GHAZNI, Afghanistan (Reuters) - A protest convoy drove the bodies of seven members of Afghanistan’s minority Hazara community to the capital Kabul on Tuesday to protest against their murder by unknown militants, who dumped their partially beheaded bodies at the weekend.
The killing of the seven Hazara, including three women and two children, during fighting between rival Taliban factions and Islamic State sympathizers, highlighted the risk of worsening sectarianism amid daily violence sweeping Afghanistan.
The mainly Shia Hazaras have long suffered ill-treatment and persecution in Afghanistan, with thousands massacred by al Qaeda and Taliban militias in the 1990s.
This year, a series of kidnappings and murders of Hazara fueled fears that the group was being deliberately targeted, and the latest killings in the southern province of Zabul triggered a furious wave of reaction on social media.
Tuesday’s protest convoy underlined the anger among Hazara and followed a march by some 2,000 people in Ghazni, a city in central Afghanistan with a large Hazara community, where the bodies were first taken from Zabul.
Bearing the coffins of the dead aloft and chanting slogans against the Taliban, Islamic State and the government in Kabul, the crowd demanded punishment for the killers.
“We ask the government to find the reason behind this serial killing of Hazaras in Afghanistan and bring the perpetrators to justice,” Ghulam Ali, a protester, said.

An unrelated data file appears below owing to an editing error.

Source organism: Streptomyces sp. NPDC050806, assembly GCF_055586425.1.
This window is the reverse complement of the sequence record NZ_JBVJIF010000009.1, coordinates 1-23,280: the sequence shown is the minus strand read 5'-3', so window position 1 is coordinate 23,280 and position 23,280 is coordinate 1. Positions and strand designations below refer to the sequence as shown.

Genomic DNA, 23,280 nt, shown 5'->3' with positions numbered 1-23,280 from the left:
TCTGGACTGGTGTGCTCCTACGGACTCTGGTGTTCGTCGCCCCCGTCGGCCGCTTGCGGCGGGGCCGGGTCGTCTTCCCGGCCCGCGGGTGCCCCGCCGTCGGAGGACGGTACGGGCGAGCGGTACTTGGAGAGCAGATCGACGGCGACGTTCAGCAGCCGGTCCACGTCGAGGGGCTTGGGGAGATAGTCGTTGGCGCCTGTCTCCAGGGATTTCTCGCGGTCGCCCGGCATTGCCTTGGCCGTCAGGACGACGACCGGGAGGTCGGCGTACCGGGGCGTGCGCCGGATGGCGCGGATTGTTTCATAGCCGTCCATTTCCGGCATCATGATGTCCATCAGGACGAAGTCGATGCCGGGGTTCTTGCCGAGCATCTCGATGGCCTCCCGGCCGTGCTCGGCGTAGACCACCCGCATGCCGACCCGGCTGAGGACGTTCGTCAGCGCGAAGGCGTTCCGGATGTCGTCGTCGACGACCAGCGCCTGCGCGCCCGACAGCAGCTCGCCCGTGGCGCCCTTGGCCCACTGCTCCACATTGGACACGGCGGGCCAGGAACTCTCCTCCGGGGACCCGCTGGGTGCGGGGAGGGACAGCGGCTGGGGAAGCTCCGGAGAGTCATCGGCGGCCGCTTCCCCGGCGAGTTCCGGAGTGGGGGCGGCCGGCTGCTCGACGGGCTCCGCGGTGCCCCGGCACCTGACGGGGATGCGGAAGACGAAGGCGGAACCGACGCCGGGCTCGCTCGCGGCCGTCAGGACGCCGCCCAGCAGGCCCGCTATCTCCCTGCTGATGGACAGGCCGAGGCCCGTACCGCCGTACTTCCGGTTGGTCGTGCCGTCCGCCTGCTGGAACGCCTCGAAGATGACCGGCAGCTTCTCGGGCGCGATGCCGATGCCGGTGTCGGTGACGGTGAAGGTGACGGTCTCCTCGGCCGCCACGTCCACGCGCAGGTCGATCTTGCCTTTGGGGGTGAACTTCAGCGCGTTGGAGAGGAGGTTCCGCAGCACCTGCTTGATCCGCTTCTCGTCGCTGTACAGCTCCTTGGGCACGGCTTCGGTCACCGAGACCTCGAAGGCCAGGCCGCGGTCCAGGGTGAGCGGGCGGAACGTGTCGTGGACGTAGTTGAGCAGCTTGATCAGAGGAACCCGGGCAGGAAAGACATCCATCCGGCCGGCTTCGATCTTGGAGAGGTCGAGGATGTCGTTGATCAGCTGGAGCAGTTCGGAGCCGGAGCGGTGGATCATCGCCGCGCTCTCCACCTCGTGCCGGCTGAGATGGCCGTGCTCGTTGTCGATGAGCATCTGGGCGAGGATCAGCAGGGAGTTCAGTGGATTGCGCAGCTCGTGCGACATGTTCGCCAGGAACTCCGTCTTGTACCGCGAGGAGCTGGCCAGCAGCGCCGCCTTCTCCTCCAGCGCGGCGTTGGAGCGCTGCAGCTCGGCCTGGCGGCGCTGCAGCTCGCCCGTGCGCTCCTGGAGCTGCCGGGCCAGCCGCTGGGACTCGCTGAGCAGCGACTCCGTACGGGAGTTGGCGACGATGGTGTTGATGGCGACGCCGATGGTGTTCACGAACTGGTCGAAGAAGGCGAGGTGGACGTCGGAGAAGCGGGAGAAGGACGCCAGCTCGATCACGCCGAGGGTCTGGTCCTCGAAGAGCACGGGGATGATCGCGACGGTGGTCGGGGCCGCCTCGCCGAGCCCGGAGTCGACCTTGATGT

Provincial officials initially blamed the killings on Islamic State militants, and there were unconfirmed reports that the perpetrators had been caught and summarily executed either by local residents or Taliban.
However, Afghanistan’s National Directorate of Security (NDS) intelligence agency rejected the reports as Taliban “propaganda”.
Separately on Tuesday, Afghan security forces freed eight Hazara, part of a group of 31 who were kidnapped from a bus several months ago, the NDS said in a statement.
Since the killings of the 1990s, the Taliban has largely avoided specifically targeting Hazaras or Shia Muslims, but the rise in the number of fighters claiming allegiance to the even more hardline Islamic State movement may change that.
Afghanistan is divided among a patchwork of ethnic groups, including Tajiks, Hazaras, Uzbeks and Turkmen, mainly in the north and west, as well as Pashtun, the largest single group, located mainly in the south and east.
While sectarian violence has regularly broken out in the past, it has not been a major feature of the fighting in recent years and any resurgence would add a dangerous new complication for the government of President Ashraf Ghani.
The Taliban’s success in seizing control of the northern city of Kunduz and holding it for three days a few weeks ago delivered a huge blow to public confidence in the government’s ability to control security.
But in recent days, the Taliban has been caught up in troubles of its own after a splinter faction defied Mullah Akhtar Mansour, who assumed the leadership in July following confirmation of the death of the movement’s founder Mullah Omar.
Fierce fighting between the rival factions continued on Tuesday and spread beyond the southern province of Zabul into Herat and Farah in the west, according to Mullah Abdul Manan Niazi, a spokesman for the breakaway faction.
Additional reporting by Jibran Ahmad and Mirwais Harooni, Writing by James Mackenzie; Editing by Mike Collett-White